Google Forms has a New Look

Google Forms has a New Look? If you haven't noticed in your Google Drive, you might be prompted to try the "new" Google Forms. I made a quick overview of how to navigate around the new forms (see video below). For the most part, the functions are the same, but they merely redesigned it and controls are in different places. 


Overall, the new look is very sleek and smooth in design. I like how they separate the question choices from the other input types (images, videos, page breaks). I also noticed that you can create a prefilled form link so that entries are automatically selected. All of these features are outlined in my tutorial. 
The new summary reports are built right within the form so that the owner can quickly see response data. The old forms had this, but the new graph data is much more accessible and easy to read. 

Overview Feel free to try out the new Google Forms, but if you'd rather just see a glimpse of where things are, watch my video. You still have t…

Google My Maps

Why Google My Maps? Within Google Drive, students and teachers can create and save customized maps. It is a great resource for mathematics and measuring distances, adding details to a report on a specific location, or studying locations on various time periods. (By no means are individuals limited to these three ideas.)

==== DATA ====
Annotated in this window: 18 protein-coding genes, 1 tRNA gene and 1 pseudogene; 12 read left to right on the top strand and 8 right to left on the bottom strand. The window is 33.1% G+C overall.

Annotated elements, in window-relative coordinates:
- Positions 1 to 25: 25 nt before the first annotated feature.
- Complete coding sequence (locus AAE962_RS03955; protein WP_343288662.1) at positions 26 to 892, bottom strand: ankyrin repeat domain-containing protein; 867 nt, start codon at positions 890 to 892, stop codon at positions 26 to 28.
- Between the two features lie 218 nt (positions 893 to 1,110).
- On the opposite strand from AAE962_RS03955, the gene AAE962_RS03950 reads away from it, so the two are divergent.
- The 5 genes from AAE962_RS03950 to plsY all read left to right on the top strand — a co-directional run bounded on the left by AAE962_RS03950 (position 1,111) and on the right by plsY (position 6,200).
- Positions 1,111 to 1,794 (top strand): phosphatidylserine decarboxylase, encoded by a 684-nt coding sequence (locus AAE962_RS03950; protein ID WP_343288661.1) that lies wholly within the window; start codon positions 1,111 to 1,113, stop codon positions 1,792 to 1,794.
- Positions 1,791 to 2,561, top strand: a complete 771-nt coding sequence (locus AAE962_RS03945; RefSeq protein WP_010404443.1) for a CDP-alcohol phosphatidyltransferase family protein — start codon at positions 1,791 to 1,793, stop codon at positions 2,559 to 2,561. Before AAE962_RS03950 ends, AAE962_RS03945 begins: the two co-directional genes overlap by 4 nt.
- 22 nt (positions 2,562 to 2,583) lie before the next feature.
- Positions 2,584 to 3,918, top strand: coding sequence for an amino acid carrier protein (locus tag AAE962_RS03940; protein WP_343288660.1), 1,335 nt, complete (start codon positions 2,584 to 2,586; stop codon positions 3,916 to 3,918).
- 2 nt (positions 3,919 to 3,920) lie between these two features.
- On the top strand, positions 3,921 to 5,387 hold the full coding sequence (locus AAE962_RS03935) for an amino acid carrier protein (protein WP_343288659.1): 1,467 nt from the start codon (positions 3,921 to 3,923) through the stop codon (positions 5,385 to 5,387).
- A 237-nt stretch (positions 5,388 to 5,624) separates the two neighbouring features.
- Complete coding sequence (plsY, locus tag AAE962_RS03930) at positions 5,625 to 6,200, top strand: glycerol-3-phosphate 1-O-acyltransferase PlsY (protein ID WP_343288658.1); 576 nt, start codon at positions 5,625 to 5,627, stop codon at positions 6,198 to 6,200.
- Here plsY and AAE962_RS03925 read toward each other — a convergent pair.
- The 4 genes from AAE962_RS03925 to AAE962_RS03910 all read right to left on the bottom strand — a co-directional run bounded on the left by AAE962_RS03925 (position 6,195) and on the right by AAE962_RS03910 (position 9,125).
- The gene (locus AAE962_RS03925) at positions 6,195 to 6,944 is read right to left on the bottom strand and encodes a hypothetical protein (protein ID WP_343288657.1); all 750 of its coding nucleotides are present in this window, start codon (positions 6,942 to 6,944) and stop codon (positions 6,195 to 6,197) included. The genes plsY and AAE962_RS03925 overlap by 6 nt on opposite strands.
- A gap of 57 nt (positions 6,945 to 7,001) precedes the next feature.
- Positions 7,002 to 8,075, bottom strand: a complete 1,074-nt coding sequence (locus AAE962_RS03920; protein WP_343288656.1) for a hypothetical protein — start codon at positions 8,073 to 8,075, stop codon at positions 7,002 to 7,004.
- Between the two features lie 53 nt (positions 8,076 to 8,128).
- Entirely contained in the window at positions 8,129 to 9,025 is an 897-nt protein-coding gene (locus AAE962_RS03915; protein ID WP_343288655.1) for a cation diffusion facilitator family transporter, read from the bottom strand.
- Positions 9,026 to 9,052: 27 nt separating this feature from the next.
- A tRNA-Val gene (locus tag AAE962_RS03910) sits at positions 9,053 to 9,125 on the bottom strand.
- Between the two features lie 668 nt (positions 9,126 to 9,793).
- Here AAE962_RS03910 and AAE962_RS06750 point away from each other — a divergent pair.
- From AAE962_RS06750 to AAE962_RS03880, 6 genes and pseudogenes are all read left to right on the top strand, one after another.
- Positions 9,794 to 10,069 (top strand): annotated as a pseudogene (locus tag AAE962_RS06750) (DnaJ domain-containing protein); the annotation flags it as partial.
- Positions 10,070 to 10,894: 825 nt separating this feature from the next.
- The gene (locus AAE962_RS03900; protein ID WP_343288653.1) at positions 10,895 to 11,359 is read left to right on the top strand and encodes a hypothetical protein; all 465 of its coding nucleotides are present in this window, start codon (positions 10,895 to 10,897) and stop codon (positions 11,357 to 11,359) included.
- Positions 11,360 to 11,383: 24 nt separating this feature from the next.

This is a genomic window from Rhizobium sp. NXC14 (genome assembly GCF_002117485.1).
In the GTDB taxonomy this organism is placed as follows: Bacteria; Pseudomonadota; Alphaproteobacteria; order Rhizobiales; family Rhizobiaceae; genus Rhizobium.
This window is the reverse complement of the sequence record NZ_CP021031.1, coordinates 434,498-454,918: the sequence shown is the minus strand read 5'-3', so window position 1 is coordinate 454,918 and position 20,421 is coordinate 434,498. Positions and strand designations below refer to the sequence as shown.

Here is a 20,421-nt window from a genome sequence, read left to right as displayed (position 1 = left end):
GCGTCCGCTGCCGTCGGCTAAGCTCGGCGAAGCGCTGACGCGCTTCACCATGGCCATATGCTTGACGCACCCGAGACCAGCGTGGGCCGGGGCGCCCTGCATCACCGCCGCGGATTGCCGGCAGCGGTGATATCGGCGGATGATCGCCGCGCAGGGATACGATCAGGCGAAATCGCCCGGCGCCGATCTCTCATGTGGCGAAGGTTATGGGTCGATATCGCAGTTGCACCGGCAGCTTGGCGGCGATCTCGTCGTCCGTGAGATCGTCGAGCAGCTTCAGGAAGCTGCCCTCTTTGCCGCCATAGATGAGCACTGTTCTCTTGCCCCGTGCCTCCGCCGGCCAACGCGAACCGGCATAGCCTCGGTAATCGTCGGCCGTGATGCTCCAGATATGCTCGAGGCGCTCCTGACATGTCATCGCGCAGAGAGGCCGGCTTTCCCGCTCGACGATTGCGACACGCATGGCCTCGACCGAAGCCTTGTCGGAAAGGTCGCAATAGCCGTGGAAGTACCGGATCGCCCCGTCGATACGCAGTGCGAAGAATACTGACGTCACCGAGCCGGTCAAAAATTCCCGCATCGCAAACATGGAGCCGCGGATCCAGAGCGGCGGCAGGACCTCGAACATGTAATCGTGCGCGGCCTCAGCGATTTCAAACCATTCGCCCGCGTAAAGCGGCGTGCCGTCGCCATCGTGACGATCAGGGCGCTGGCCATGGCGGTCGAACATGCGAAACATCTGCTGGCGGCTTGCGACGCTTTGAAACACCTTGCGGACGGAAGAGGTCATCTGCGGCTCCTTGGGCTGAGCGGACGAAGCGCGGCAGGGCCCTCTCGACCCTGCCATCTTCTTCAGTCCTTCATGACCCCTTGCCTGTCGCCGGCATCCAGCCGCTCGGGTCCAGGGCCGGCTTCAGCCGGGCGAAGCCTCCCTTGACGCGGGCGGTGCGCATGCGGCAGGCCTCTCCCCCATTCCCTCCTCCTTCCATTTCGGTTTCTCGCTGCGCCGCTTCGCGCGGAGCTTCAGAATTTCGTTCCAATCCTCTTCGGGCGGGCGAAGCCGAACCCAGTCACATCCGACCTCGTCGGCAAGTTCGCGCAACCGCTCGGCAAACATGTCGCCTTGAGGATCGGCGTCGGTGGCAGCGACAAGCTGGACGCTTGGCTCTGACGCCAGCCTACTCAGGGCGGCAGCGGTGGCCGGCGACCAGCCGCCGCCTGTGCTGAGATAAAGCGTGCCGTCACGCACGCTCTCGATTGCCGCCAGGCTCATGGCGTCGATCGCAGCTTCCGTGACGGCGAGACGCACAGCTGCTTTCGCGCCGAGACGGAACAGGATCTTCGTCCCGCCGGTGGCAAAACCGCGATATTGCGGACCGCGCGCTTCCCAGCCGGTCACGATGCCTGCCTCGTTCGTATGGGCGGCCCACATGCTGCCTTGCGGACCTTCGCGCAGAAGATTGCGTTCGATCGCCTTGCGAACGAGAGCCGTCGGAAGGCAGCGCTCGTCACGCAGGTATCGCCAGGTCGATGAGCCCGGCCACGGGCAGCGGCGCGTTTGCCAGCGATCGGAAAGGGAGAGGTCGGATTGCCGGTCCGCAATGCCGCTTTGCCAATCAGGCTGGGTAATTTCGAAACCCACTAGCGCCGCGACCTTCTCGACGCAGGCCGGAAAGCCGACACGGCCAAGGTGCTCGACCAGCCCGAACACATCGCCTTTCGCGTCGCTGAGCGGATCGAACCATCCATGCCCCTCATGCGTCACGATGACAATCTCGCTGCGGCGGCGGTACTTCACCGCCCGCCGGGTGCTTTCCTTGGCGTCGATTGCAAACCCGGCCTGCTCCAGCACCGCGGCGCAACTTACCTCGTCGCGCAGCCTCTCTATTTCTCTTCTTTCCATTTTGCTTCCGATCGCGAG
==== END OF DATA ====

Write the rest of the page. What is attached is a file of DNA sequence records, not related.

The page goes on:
My Maps Features In this post, I created a video to demonstrate how to add various features to your customized maps. We'll
first start with the features available.

Search  The first basic function is search a location. Google is notorious for search in all of their resources. Quickly search regions on the globe and it will more than likely pop up with a variety of options. Select the one you want; the map will zoom in on that region.

Points You'll also have the option to save specific points directly on your map. You can customize these points by adding color and selecting a shape/symbol to coincide with your specific location. Once you create your point, the …

Book Study: Flip Your Classroom Chapters 1-3

The first three chapters give mostly an overview and the reasoning behind the concept of "flipping" the classroom. As Aaron Sams and Jonathan Bergmann delve into their reasoning, they also point out some poor reasons for wanting to flip the classroom. 
In the comments section below this post, think about reasons why you should and shouldn't consider flipping the classroom. After reading the first three chapters, do you feel that this model is something that will benefit your students? Is a full flip appropriate for your students, or are there just elements that you can take from this study? 
If you had something else in the forefront of your mind instead of the question I'm asking, feel free to post that instead. Please give a disclaimer that you are headed in a different direction if you choose to do so. Also, please feel free to reply to your colleagues' comments. Ask questions or throw in your two cents. Later this week I will likely throw out a reminder emai…

Seesaw Presidential Election